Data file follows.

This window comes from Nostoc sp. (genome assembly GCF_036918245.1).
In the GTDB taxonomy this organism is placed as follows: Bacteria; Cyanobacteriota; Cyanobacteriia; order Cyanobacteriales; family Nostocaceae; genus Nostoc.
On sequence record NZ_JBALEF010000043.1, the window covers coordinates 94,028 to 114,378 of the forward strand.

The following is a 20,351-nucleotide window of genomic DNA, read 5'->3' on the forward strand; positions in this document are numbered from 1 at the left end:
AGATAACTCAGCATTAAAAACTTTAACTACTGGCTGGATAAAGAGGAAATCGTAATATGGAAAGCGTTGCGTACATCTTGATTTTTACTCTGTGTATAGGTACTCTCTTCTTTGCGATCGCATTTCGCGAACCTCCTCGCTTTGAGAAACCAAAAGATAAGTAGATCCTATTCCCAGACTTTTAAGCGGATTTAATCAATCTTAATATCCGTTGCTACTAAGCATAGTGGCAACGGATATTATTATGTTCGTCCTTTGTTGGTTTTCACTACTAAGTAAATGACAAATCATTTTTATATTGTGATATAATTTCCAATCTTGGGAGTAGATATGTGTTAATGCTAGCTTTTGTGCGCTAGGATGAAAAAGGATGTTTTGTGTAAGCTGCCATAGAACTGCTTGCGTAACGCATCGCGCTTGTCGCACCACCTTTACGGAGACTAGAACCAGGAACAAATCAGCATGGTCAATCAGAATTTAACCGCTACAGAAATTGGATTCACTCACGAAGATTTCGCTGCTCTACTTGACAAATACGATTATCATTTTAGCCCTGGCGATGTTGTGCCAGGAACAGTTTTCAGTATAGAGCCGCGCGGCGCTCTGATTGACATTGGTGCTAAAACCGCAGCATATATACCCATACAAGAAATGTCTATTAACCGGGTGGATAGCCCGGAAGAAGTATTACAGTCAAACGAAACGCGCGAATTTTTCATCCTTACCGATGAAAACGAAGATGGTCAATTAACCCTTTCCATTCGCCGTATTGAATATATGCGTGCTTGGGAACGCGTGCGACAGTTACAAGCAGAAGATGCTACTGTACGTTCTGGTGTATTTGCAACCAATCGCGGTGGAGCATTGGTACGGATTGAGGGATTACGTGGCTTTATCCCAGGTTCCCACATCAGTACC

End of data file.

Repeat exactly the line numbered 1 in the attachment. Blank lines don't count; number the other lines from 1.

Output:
This window comes from Nostoc sp. (genome assembly GCF_036918245.1).